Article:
The worst move in chess

Earlier this year, the current World Chess Champion Magnus Carlsen deliberately played the worst opening move possible against the American grandmaster Hikaru Nakamura… who then deliberately played the worst possible response.

Serious players of chess study opening moves very carefully. The set of standard opening moves are collected in “chess opening books.” These books examine the relative strengths and effects of openings like Ruy Lopez, the King’s Indian Attack, and the French Defence. It helps to guide both players in the first part of a chess match: if they move their pawn here, my best response is to move my bishop there, and so on.

You don’t have to follow those patterns, of course. If you make a move that deviates from an opening before that opening sequence has fully played out, you are going “off book.” At high levels of play, this can actually be a canny tactic: jolt your opponent out of the familiar, put you both in undiscovered territory. But it’s also a big risk, because novel moves are usually novel for a reason: most of them are pretty bad. They might weaken your position, endanger your pieces, or give your opponent clear avenues of attack.

The worst opening move began its life as a kind of joke. It was a deliberately bad novelty. The game begins normally, with both players advancing their king’s pawns. This is called an Open Game, and it’s perhaps the most common opening sequence in chess. But then white does something different. They move their king forward one space. Now the king is exposed. It blocks your own queen and bishop. The powerful castling move is no longer available. This is an awful, awful move. This is the Bongcloud Attack.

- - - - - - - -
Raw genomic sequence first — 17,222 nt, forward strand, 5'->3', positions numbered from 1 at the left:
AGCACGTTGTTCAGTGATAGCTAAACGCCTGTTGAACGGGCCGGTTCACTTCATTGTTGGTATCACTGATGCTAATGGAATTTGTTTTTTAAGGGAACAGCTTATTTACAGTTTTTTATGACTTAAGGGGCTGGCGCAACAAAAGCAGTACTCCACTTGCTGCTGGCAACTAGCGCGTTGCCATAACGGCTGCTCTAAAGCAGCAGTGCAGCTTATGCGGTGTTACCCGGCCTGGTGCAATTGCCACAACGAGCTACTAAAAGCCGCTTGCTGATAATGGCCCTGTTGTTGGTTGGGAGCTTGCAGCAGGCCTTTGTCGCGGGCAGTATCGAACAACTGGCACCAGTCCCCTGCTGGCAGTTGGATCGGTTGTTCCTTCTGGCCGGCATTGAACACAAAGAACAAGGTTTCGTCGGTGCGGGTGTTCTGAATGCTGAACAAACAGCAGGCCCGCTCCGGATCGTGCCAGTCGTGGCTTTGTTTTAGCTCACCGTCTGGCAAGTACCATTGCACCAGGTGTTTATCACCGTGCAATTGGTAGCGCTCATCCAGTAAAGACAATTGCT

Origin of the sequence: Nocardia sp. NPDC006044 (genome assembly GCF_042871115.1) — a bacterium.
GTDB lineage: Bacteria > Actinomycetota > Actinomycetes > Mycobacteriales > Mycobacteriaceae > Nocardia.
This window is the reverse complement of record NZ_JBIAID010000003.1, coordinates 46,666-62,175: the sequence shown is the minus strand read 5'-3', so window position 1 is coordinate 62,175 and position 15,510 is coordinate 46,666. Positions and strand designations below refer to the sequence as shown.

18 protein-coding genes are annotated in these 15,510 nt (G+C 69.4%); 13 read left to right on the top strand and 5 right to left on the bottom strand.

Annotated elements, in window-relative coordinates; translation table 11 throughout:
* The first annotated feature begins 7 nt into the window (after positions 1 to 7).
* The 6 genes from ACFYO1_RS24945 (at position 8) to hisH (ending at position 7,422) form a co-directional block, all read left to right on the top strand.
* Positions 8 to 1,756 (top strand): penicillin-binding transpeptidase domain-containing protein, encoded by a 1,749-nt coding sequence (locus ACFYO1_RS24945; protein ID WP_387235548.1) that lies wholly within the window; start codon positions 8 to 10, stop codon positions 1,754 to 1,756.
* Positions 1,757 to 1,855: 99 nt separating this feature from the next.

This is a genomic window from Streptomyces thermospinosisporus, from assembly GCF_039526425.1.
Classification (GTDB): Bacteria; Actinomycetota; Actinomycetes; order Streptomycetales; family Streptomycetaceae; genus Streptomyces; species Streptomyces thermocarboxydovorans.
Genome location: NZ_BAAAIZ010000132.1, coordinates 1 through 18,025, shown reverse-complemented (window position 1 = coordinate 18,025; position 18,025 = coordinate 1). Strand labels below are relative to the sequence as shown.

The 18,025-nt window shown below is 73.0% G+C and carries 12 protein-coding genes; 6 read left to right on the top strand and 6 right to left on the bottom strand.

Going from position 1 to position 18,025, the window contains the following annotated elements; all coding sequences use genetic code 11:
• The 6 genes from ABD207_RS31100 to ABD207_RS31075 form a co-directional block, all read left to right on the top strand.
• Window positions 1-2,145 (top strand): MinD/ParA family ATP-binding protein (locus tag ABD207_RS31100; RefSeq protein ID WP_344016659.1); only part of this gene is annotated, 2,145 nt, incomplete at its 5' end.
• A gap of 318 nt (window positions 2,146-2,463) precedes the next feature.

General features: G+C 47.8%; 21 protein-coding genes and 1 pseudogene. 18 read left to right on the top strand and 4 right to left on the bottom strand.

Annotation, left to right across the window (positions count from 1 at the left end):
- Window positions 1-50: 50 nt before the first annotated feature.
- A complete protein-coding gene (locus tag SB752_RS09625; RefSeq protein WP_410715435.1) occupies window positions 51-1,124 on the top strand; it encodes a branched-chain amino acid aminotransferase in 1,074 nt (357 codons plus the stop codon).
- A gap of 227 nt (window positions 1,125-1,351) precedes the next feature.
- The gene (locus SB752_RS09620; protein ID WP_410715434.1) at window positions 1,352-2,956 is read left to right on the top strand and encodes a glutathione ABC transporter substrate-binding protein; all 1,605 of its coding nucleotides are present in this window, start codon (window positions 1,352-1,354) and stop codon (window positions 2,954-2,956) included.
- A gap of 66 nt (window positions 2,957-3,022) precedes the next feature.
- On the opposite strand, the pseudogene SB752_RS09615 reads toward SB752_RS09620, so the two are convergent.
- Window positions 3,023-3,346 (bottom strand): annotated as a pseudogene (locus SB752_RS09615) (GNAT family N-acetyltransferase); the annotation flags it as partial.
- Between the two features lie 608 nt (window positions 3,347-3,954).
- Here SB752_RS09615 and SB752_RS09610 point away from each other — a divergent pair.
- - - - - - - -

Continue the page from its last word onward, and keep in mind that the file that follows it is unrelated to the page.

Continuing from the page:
החבלן, CC0, via Wikimedia Commons

Why would you ever make such a move? Well, it certainly throws the game into undiscovered territory. Or you may want to show off by deliberately putting yourself in a weaker position. Or, sometimes, it’s just a good joke. The move, after all, is so named because you would have to be high to play it.

Hikaru Nakamura is an American chess grandmaster who likes to play the Bongcloud Attack in online games, and he has had some success doing so. Magnus Carlsen is the reigning World Chess Champion. A giant of the game, he has been the top-ranked player for longer than anyone in history except Garry Kasparov. In March of this year, the two of them faced off in a rather bizarre match.

It was the preliminary round of a tournament. Both Nakamura and Carlsen had already qualified for the next stage, so it did not matter who won. Carlsen cheekily opened with the Bongcloud Attack. Nakamura dissolved into laughter, seeing his own signature move in play. And then he responded… with his own Bongcloud Attack.

This was the first sighting of the infamous Double Bongcloud, the most embarrassing opening sequence in chess. Carlsen and Nakamura ended the game in a draw by toggling their kings back and forth, laughing together the whole time.

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